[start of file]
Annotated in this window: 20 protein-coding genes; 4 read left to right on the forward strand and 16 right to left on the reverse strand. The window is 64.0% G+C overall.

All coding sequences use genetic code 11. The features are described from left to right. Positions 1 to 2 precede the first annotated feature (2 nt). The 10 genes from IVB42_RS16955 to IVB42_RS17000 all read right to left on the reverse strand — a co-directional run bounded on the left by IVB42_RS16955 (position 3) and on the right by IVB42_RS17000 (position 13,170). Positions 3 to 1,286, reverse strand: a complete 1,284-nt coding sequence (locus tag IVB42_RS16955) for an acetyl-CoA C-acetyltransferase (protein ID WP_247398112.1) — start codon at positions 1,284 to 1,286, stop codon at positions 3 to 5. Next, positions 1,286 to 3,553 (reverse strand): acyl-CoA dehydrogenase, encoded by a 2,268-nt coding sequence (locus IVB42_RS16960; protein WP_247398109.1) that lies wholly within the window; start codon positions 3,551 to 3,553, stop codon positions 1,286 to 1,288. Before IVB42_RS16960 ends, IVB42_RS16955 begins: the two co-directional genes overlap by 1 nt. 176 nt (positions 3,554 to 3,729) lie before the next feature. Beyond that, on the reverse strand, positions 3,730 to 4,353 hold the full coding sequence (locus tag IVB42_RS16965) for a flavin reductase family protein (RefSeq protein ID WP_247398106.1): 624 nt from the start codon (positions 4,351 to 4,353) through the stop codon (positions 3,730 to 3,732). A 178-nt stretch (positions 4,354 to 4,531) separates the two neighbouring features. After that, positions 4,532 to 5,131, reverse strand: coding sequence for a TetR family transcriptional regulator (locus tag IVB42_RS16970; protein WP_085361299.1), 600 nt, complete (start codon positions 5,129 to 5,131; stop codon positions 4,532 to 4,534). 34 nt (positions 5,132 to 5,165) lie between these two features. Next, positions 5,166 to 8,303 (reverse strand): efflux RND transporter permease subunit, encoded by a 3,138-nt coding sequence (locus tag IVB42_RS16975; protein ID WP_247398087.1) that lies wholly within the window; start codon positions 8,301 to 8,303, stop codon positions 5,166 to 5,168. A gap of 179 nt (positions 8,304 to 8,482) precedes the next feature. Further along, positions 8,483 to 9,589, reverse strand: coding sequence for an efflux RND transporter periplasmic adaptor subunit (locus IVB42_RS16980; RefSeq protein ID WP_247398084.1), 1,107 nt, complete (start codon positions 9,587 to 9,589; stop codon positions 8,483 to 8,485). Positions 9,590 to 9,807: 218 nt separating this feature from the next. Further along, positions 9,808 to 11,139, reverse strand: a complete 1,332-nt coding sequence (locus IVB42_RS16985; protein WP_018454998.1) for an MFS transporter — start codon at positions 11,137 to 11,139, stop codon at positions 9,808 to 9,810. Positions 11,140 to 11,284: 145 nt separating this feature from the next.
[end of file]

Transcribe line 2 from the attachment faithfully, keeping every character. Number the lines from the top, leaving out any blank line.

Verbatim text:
All coding sequences use genetic code 11. The features are described from left to right. Positions 1 to 2 precede the first annotated feature (2 nt). The 10 genes from IVB42_RS16955 to IVB42_RS17000 all read right to left on the reverse strand — a co-directional run bounded on the left by IVB42_RS16955 (position 3) and on the right by IVB42_RS17000 (position 13,170). Positions 3 to 1,286, reverse strand: a complete 1,284-nt coding sequence (locus tag IVB42_RS16955) for an acetyl-CoA C-acetyltransferase (protein ID WP_247398112.1) — start codon at positions 1,284 to 1,286, stop codon at positions 3 to 5. Next, positions 1,286 to 3,553 (reverse strand): acyl-CoA dehydrogenase, encoded by a 2,268-nt coding sequence (locus IVB42_RS16960; protein WP_247398109.1) that lies wholly within the window; start codon positions 3,551 to 3,553, stop codon positions 1,286 to 1,288. Before IVB42_RS16960 ends, IVB42_RS16955 begins: the two co-directional genes overlap by 1 nt. 176 nt (positions 3,554 to 3,729) lie before the next feature. Beyond that, on the reverse strand, positions 3,730 to 4,353 hold the full coding sequence (locus tag IVB42_RS16965) for a flavin reductase family protein (RefSeq protein ID WP_247398106.1): 624 nt from the start codon (positions 4,351 to 4,353) through the stop codon (positions 3,730 to 3,732). A 178-nt stretch (positions 4,354 to 4,531) separates the two neighbouring features. After that, positions 4,532 to 5,131, reverse strand: coding sequence for a TetR family transcriptional regulator (locus tag IVB42_RS16970; protein WP_085361299.1), 600 nt, complete (start codon positions 5,129 to 5,131; stop codon positions 4,532 to 4,534). 34 nt (positions 5,132 to 5,165) lie between these two features. Next, positions 5,166 to 8,303 (reverse strand): efflux RND transporter permease subunit, encoded by a 3,138-nt coding sequence (locus tag IVB42_RS16975; protein ID WP_247398087.1) that lies wholly within the window; start codon positions 8,301 to 8,303, stop codon positions 5,166 to 5,168. A gap of 179 nt (positions 8,304 to 8,482) precedes the next feature. Further along, positions 8,483 to 9,589, reverse strand: coding sequence for an efflux RND transporter periplasmic adaptor subunit (locus IVB42_RS16980; RefSeq protein ID WP_247398084.1), 1,107 nt, complete (start codon positions 9,587 to 9,589; stop codon positions 8,483 to 8,485). Positions 9,590 to 9,807: 218 nt separating this feature from the next. Further along, positions 9,808 to 11,139, reverse strand: a complete 1,332-nt coding sequence (locus IVB42_RS16985; protein WP_018454998.1) for an MFS transporter — start codon at positions 11,137 to 11,139, stop codon at positions 9,808 to 9,810. Positions 11,140 to 11,284: 145 nt separating this feature from the next.